It’s a bit radical way of thinking, but maybe we should take this period for just being absent. Absent from the others. Because when we understand we can be absent, we can be of value to the others. We are right now hyper-hyper-hyper connected because it is the only way we can relate to each other. But this is not helping us in understanding… it is avoiding us from giving real importance and relevance to the other because, it is taken for granted. I’m taking for granted that I can speak with you. So, technology is taken for granted. I’m taking for granted that you have the privilege of having a fucking computer. I’m not acknowledging that there are so many people in this situation that don’t have the tools to be connected.

I think this should be a time for us to retreat a bit. To just think. To indulge ourselves, in our fear, in what we want to do, in what we want to be, in thinking what we can be. And not just being bulimically in search of connection. Bulimically in search of content. It’s crazy ­­– I am being approach by google drives, from platforms that are sharing audiobooks, movies… it’s great too. I’m super happy, I will store these things, but I would need two hundred years to read all this stuff. You can fill your time with things, but perhaps we should think first. Then you can give yourself to books, to watching things. But first use this time to think.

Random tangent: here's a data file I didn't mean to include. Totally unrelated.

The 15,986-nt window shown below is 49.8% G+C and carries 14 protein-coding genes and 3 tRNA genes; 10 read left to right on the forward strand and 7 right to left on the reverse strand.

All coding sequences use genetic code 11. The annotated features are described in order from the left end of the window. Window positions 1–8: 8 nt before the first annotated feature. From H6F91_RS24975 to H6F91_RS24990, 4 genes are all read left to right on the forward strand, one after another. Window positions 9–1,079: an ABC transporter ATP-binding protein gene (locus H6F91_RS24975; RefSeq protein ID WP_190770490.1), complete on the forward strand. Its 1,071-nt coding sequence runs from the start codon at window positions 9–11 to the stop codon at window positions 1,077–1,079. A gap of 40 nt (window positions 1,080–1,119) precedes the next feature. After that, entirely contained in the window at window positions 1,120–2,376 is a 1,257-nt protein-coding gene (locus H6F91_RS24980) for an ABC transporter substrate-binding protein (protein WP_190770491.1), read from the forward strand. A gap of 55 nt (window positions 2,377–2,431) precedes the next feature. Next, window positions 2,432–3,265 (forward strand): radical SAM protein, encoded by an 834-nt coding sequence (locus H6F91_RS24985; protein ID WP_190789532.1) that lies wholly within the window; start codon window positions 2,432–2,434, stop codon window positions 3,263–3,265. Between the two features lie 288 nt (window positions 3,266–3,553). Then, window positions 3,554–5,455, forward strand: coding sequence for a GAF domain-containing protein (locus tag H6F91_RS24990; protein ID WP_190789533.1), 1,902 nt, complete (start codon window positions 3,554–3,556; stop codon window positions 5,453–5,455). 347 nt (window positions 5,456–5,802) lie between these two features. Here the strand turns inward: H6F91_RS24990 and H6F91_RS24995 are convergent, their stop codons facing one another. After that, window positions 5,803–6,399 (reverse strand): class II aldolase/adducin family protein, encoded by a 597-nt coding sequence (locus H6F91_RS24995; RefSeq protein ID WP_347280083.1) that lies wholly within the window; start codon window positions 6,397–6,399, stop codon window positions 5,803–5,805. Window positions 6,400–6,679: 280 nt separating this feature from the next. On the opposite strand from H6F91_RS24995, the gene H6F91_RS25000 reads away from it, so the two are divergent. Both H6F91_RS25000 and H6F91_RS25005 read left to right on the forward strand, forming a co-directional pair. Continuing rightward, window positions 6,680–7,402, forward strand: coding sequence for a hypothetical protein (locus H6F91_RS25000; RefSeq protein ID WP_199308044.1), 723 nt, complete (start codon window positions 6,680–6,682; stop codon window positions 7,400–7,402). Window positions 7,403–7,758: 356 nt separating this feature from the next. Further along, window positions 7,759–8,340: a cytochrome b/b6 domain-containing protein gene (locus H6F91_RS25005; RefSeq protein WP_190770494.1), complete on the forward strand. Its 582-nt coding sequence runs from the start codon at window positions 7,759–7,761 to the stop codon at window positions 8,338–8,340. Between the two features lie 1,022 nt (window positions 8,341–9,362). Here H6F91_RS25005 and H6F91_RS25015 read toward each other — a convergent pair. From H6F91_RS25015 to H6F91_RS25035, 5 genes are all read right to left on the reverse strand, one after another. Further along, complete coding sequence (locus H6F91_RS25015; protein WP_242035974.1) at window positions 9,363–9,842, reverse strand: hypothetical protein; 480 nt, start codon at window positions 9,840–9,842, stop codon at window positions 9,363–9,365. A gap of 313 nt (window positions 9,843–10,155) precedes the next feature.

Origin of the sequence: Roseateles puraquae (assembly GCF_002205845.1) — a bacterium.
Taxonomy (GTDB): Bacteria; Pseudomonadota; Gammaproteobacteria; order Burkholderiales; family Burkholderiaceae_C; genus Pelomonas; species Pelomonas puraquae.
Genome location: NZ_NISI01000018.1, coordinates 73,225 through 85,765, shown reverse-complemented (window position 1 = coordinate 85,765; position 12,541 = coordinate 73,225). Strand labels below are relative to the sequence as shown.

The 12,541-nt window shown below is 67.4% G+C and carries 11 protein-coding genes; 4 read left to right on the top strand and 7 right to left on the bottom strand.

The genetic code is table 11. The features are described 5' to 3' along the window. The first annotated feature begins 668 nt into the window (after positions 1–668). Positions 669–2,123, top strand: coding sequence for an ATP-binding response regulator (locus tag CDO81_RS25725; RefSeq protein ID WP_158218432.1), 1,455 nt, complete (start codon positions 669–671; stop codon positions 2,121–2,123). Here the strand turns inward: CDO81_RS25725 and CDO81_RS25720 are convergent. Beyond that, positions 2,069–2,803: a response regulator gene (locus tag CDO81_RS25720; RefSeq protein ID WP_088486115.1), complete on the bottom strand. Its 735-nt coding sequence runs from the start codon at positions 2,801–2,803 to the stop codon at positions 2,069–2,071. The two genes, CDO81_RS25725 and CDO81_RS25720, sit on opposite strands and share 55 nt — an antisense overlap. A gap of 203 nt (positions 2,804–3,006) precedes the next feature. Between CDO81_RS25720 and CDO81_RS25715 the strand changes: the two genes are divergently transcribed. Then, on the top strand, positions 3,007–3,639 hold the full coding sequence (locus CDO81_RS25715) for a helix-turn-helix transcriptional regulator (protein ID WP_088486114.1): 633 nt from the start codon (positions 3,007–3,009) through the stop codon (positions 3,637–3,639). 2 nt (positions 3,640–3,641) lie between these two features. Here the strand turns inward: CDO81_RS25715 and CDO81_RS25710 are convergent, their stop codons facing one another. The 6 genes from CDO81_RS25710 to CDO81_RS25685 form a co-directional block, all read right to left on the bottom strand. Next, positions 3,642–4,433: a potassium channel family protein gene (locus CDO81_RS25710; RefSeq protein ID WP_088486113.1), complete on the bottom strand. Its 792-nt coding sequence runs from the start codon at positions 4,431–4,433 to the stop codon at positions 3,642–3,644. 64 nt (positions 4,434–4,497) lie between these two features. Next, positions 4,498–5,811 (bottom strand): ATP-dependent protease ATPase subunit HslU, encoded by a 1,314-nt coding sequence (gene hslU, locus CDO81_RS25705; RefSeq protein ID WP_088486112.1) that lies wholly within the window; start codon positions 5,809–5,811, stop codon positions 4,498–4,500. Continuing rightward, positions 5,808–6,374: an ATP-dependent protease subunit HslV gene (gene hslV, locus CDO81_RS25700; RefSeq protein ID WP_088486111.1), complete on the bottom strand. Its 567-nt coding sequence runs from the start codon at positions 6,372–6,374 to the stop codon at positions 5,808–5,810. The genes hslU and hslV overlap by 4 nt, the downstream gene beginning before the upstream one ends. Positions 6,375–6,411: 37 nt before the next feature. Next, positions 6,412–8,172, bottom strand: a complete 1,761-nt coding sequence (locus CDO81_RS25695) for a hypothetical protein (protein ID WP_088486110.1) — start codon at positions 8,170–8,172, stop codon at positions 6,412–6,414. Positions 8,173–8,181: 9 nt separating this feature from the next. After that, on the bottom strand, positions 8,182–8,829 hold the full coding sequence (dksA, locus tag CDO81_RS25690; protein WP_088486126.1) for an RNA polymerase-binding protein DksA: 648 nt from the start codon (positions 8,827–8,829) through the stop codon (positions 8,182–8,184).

When you say not everybody can do what we are doing now – because they don’t have a computer, or they don’t have an internet connection – what do you think is the importance of acknowledging that and how can that be useful?

It’s important because we are finally giving a shape and a consistency to the great absence in society. In some ways we know it exists. Of course, we know these people exist but we never give a fuck. The point is this, that we should make a step forward in starting to think that probably we can be this person. That after this disaster we totally can be this person. The economy is going to be fucked up. We need to start wearing the shoes of another person for the first time.